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After I open something with emacsclient, when I kill that buffer (C-x k) I get a confirmation dialog:

Buffer `blah' still has clients; kill it? (yes or no)

But when I kill buffers opened directly from Emacs I don't. Is there a way not to get them when emacsclient opened them?

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Note that when you use emacsclient to edit a file, Emacs tells you to use C-x # to tell the server when you've finished with the file. If you do that (rather than C-x k), you won't be asked the question. –  phils Jun 19 '14 at 22:18

4 Answers 4

up vote 16 down vote accepted

This worked for me:

(remove-hook 'kill-buffer-query-functions 'server-kill-buffer-query-function)*

More information on Using Emacsclient blog entry.

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I don't know if it's appropriate for me to upvote this answer, but to the best of my knowledge it's correct, so :-) –  ShreevatsaR Nov 6 '08 at 16:31
This won't work if emacs was started using emacsclient's "ALTERNATE_EDITOR" Behavior... in that case you can do (defun server-remove-kill-buffer-hook () (remove-hook 'kill-buffer-query-functions 'server-kill-buffer-query-function)) (add-hook 'server-visit-hook 'server-remove-kill-buffer-hook) –  Woodrow Douglass Jan 30 '13 at 15:00
What's up with the * in that code snippet. –  Tshepang May 26 '13 at 8:55
I'd be a bit careful with removing the hook. From the file "server.el": Ask before killing a server buffer. It was suggested to release its client instead, but I think that is dangerous -- the client would proceed using whatever is on disk in that file. -- rms. –  mzuther Jan 17 at 17:41

The other option is to use the -n option with emacsclient so that it doesn't wait for the file to be edited before exiting.

For example:

emacsclient -n myfile.txt
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Thanks! It has the benefit (for me) over the other solution not to close the frame when buffer is killed, in the case emacsclient created a new frame with the '-c' option. –  rafak Feb 23 '11 at 13:19
Note: -n (--no-wait) is not what you want if you have a program waiting for the file to be finished editing. –  Sam Hasler Dec 4 '12 at 11:16

For whatever reason, I have to manually launch the remove-hook solution on emacs23, perhaps because certain parts of the server are loaded after the .emacs is loaded. Adding a dummy (server-start) line to my .emacs before the (remove-hook ...) did not help. So I have opted for the following, less principled solution:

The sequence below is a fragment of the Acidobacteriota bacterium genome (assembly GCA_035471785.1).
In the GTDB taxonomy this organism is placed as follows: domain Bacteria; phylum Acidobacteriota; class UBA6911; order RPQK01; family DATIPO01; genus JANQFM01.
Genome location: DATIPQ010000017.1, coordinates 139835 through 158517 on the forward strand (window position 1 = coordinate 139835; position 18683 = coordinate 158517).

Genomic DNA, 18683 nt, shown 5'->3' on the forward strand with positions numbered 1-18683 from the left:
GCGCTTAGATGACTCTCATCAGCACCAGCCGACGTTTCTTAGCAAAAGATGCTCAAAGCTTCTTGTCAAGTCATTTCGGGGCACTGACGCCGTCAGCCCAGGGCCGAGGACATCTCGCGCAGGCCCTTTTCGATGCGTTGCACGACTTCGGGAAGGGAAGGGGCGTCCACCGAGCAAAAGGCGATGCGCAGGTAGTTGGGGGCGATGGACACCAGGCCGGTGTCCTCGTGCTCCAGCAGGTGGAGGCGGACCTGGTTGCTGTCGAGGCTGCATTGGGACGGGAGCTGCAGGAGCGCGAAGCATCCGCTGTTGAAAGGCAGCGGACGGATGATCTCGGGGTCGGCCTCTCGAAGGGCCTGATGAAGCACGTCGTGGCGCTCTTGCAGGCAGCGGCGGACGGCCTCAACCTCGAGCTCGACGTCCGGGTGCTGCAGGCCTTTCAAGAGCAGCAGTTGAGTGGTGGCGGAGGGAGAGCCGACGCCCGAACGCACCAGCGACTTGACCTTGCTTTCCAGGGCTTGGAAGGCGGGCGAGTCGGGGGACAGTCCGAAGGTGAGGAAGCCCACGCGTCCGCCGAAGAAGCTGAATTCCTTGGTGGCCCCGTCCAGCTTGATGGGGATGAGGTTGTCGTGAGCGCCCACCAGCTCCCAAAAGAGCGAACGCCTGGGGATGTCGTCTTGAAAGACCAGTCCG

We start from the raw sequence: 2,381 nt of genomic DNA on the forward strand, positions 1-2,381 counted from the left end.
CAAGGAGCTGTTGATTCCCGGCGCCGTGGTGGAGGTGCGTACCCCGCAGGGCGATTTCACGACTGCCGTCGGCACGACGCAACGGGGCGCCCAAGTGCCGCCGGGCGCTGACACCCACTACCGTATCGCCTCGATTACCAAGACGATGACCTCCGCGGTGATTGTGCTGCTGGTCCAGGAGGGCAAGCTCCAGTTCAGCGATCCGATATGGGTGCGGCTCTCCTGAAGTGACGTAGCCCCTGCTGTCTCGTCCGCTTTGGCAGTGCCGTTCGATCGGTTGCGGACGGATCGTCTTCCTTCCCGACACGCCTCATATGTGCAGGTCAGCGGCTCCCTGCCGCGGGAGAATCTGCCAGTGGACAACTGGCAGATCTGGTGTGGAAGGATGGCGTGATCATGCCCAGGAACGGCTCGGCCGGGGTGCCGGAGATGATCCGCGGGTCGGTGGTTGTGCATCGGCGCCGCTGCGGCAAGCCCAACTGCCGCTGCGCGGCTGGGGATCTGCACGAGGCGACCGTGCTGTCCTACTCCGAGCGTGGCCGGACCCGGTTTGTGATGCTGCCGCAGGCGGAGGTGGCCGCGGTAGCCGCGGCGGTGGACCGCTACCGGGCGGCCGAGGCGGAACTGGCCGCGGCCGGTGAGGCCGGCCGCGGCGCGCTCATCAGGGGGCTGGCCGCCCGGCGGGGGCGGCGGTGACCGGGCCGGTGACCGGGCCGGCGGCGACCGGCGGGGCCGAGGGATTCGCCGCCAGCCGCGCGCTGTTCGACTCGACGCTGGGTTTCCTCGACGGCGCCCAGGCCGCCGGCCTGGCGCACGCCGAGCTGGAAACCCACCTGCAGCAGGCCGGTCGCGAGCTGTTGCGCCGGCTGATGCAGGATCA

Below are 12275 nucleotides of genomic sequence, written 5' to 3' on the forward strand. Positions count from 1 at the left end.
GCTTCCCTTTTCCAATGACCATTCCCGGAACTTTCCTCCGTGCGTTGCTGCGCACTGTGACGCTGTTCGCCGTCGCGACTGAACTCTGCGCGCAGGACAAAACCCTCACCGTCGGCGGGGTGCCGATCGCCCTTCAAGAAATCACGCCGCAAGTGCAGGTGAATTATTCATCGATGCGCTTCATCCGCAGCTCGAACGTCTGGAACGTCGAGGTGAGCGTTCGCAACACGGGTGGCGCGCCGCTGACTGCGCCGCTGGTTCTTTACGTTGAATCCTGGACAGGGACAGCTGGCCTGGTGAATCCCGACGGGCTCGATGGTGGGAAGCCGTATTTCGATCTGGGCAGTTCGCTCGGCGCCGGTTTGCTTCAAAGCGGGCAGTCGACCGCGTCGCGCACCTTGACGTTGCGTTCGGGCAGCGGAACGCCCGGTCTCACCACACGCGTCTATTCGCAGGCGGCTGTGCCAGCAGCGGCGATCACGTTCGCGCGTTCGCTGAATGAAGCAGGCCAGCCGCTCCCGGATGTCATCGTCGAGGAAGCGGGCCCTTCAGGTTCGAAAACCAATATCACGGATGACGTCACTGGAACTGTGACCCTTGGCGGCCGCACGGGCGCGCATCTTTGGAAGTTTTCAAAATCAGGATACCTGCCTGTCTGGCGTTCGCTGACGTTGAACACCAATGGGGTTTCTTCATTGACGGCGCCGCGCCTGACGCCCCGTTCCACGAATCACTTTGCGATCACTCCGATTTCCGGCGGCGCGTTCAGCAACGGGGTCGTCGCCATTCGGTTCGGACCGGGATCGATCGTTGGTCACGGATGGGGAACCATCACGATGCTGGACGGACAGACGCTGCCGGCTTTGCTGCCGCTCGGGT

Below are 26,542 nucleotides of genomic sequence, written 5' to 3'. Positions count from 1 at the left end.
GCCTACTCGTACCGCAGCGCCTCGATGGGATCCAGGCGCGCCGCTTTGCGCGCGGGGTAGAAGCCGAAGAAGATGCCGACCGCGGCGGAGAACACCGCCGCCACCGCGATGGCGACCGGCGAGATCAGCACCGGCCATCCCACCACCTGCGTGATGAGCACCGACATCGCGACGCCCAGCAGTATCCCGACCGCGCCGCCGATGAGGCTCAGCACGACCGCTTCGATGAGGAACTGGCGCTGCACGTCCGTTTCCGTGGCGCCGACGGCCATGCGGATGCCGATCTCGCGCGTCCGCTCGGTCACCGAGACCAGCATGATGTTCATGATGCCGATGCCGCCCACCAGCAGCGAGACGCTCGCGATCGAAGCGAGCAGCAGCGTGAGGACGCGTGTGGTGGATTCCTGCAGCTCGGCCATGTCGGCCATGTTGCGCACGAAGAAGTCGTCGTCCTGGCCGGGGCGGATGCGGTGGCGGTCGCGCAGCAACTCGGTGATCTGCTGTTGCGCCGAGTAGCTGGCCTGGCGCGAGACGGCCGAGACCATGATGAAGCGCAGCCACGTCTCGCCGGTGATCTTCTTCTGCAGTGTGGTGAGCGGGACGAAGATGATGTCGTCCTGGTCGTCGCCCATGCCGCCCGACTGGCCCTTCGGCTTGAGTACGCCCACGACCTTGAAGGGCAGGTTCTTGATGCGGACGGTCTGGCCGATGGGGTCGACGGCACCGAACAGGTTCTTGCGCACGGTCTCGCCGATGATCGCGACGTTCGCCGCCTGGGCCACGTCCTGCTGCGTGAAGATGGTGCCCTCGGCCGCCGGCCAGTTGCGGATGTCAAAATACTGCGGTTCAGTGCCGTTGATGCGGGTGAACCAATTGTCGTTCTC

(defalias 'server-kill-buffer-query-function '(lambda () t))
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You should be able to use (eval-after-load "server" '(remove-hook ...)) to handle load order issues (although if the server library had not yet loaded, then your alias should get clobbered once it loads, so perhaps something else was messing with the hook after you had??) –  phils May 28 '13 at 1:48

You may set the keyboard command C-x k so that it marks client buffers as done and kills normal buffers.

I shamelessly stole this code snippet from the Emacs Client entry in the Emacs Wiki:

(add-hook 'server-switch-hook
      (lambda ()
        (when (current-local-map)
          (use-local-map (copy-keymap (current-local-map))))
        (when server-buffer-clients
          (local-set-key (kbd "C-x k") 'server-edit))))

While this does not help with other ways of killing buffers (such as M-x list-buffers), it should be on the safe side by respecting the Emacs client behavior that some shell scripts expect.

Here is an excerpt from the file server.el in your Emacs distribution that might shed a little light on what I mean:

;; When you finish editing a Server buffer, again call server-edit
;; to mark that buffer as done for the client and switch to the next
;; Server buffer.  When all the buffers for a client have been edited
;; and exited with server-edit, the client "editor" will return
;; to the program that invoked it.

Later on, there is an explicit warning that a buffer shouldn't be killed, but released (at least this is how I interpret it):

;; Ask before killing a server buffer.
;; It was suggested to release its client instead,
;; but I think that is dangerous--the client would proceed
;; using whatever is on disk in that file. -- rms.
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